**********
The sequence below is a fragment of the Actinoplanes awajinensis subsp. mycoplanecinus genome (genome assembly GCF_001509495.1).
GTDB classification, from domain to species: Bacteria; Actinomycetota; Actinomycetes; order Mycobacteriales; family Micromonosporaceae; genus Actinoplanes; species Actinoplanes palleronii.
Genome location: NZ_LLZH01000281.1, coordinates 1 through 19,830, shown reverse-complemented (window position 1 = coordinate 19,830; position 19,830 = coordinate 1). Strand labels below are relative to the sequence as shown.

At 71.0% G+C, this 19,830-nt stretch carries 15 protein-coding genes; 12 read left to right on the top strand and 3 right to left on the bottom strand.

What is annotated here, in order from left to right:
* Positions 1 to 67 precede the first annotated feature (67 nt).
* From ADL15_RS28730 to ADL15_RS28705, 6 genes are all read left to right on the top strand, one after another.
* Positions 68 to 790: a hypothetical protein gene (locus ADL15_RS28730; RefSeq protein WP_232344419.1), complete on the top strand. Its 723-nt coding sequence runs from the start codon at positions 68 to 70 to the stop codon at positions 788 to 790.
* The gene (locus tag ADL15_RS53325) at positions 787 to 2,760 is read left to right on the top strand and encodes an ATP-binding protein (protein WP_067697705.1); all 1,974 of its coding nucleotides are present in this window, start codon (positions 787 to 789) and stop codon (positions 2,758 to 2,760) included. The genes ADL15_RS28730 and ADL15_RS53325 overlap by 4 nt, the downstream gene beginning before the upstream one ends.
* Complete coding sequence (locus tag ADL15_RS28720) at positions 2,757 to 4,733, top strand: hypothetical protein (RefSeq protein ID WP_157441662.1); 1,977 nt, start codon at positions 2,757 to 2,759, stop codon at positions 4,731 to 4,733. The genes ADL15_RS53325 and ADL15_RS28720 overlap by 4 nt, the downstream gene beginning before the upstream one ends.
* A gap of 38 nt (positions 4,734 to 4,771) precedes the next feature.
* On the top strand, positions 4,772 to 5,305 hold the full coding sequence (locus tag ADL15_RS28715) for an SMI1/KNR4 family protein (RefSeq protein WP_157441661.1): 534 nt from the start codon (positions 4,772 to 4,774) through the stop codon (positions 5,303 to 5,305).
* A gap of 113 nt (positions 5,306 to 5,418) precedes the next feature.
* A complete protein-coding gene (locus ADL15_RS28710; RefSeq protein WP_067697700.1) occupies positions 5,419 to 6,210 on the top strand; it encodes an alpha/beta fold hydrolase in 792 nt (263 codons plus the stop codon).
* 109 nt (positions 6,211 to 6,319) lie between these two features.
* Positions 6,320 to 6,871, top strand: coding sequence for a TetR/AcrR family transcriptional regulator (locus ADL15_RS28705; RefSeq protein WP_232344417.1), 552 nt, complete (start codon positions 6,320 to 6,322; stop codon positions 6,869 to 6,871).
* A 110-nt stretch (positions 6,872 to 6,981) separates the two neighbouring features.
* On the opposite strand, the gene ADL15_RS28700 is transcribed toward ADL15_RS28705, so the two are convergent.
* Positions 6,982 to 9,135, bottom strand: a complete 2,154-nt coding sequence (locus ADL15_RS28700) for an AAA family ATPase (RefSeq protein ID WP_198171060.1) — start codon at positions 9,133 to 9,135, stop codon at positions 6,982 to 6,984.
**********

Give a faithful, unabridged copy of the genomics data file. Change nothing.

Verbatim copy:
The sequence below is a fragment of the Actinoplanes awajinensis subsp. mycoplanecinus genome (genome assembly GCF_001509495.1).
GTDB classification, from domain to species: Bacteria; Actinomycetota; Actinomycetes; order Mycobacteriales; family Micromonosporaceae; genus Actinoplanes; species Actinoplanes palleronii.
Genome location: NZ_LLZH01000281.1, coordinates 1 through 19,830, shown reverse-complemented (window position 1 = coordinate 19,830; position 19,830 = coordinate 1). Strand labels below are relative to the sequence as shown.

At 71.0% G+C, this 19,830-nt stretch carries 15 protein-coding genes; 12 read left to right on the top strand and 3 right to left on the bottom strand.

What is annotated here, in order from left to right:
* Positions 1 to 67 precede the first annotated feature (67 nt).
* From ADL15_RS28730 to ADL15_RS28705, 6 genes are all read left to right on the top strand, one after another.
* Positions 68 to 790: a hypothetical protein gene (locus ADL15_RS28730; RefSeq protein WP_232344419.1), complete on the top strand. Its 723-nt coding sequence runs from the start codon at positions 68 to 70 to the stop codon at positions 788 to 790.
* The gene (locus tag ADL15_RS53325) at positions 787 to 2,760 is read left to right on the top strand and encodes an ATP-binding protein (protein WP_067697705.1); all 1,974 of its coding nucleotides are present in this window, start codon (positions 787 to 789) and stop codon (positions 2,758 to 2,760) included. The genes ADL15_RS28730 and ADL15_RS53325 overlap by 4 nt, the downstream gene beginning before the upstream one ends.
* Complete coding sequence (locus tag ADL15_RS28720) at positions 2,757 to 4,733, top strand: hypothetical protein (RefSeq protein ID WP_157441662.1); 1,977 nt, start codon at positions 2,757 to 2,759, stop codon at positions 4,731 to 4,733. The genes ADL15_RS53325 and ADL15_RS28720 overlap by 4 nt, the downstream gene beginning before the upstream one ends.
* A gap of 38 nt (positions 4,734 to 4,771) precedes the next feature.
* On the top strand, positions 4,772 to 5,305 hold the full coding sequence (locus tag ADL15_RS28715) for an SMI1/KNR4 family protein (RefSeq protein WP_157441661.1): 534 nt from the start codon (positions 4,772 to 4,774) through the stop codon (positions 5,303 to 5,305).
* A gap of 113 nt (positions 5,306 to 5,418) precedes the next feature.
* A complete protein-coding gene (locus ADL15_RS28710; RefSeq protein WP_067697700.1) occupies positions 5,419 to 6,210 on the top strand; it encodes an alpha/beta fold hydrolase in 792 nt (263 codons plus the stop codon).
* 109 nt (positions 6,211 to 6,319) lie between these two features.
* Positions 6,320 to 6,871, top strand: coding sequence for a TetR/AcrR family transcriptional regulator (locus ADL15_RS28705; RefSeq protein WP_232344417.1), 552 nt, complete (start codon positions 6,320 to 6,322; stop codon positions 6,869 to 6,871).
* A 110-nt stretch (positions 6,872 to 6,981) separates the two neighbouring features.
* On the opposite strand, the gene ADL15_RS28700 is transcribed toward ADL15_RS28705, so the two are convergent.
* Positions 6,982 to 9,135, bottom strand: a complete 2,154-nt coding sequence (locus ADL15_RS28700) for an AAA family ATPase (RefSeq protein ID WP_198171060.1) — start codon at positions 9,133 to 9,135, stop codon at positions 6,982 to 6,984.